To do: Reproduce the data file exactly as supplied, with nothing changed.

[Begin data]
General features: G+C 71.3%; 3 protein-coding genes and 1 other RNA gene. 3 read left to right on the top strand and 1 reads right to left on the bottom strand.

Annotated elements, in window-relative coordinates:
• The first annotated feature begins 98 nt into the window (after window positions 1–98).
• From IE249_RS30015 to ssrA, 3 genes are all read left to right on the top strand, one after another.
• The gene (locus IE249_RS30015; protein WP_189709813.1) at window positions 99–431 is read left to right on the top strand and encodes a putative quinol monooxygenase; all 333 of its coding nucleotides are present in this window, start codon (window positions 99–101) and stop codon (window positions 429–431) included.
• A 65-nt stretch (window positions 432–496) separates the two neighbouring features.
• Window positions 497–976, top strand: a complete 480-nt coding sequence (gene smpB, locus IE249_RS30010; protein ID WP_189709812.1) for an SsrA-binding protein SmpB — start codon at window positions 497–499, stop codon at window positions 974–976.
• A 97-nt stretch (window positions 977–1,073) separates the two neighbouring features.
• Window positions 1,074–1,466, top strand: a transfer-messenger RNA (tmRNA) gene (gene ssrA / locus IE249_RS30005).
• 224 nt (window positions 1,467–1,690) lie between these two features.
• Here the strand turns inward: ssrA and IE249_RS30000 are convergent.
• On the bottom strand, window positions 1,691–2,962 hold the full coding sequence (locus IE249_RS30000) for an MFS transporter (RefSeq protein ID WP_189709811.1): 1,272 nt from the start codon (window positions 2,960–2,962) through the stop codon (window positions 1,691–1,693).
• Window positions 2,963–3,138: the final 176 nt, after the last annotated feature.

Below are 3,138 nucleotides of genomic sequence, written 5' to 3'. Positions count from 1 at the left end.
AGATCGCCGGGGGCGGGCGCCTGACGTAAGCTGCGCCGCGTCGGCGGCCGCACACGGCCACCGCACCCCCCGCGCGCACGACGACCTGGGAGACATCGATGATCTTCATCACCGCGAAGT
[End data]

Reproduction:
General features: G+C 71.3%; 3 protein-coding genes and 1 other RNA gene. 3 read left to right on the top strand and 1 reads right to left on the bottom strand.

Annotated elements, in window-relative coordinates:
• The first annotated feature begins 98 nt into the window (after window positions 1–98).
• From IE249_RS30015 to ssrA, 3 genes are all read left to right on the top strand, one after another.
• The gene (locus IE249_RS30015; protein WP_189709813.1) at window positions 99–431 is read left to right on the top strand and encodes a putative quinol monooxygenase; all 333 of its coding nucleotides are present in this window, start codon (window positions 99–101) and stop codon (window positions 429–431) included.
• A 65-nt stretch (window positions 432–496) separates the two neighbouring features.
• Window positions 497–976, top strand: a complete 480-nt coding sequence (gene smpB, locus IE249_RS30010; protein ID WP_189709812.1) for an SsrA-binding protein SmpB — start codon at window positions 497–499, stop codon at window positions 974–976.
• A 97-nt stretch (window positions 977–1,073) separates the two neighbouring features.
• Window positions 1,074–1,466, top strand: a transfer-messenger RNA (tmRNA) gene (gene ssrA / locus IE249_RS30005).
• 224 nt (window positions 1,467–1,690) lie between these two features.
• Here the strand turns inward: ssrA and IE249_RS30000 are convergent.
• On the bottom strand, window positions 1,691–2,962 hold the full coding sequence (locus IE249_RS30000) for an MFS transporter (RefSeq protein ID WP_189709811.1): 1,272 nt from the start codon (window positions 2,960–2,962) through the stop codon (window positions 1,691–1,693).
• Window positions 2,963–3,138: the final 176 nt, after the last annotated feature.

Below are 3,138 nucleotides of genomic sequence, written 5' to 3'. Positions count from 1 at the left end.
AGATCGCCGGGGGCGGGCGCCTGACGTAAGCTGCGCCGCGTCGGCGGCCGCACACGGCCACCGCACCCCCCGCGCGCACGACGACCTGGGAGACATCGATGATCTTCATCACCGCGAAGT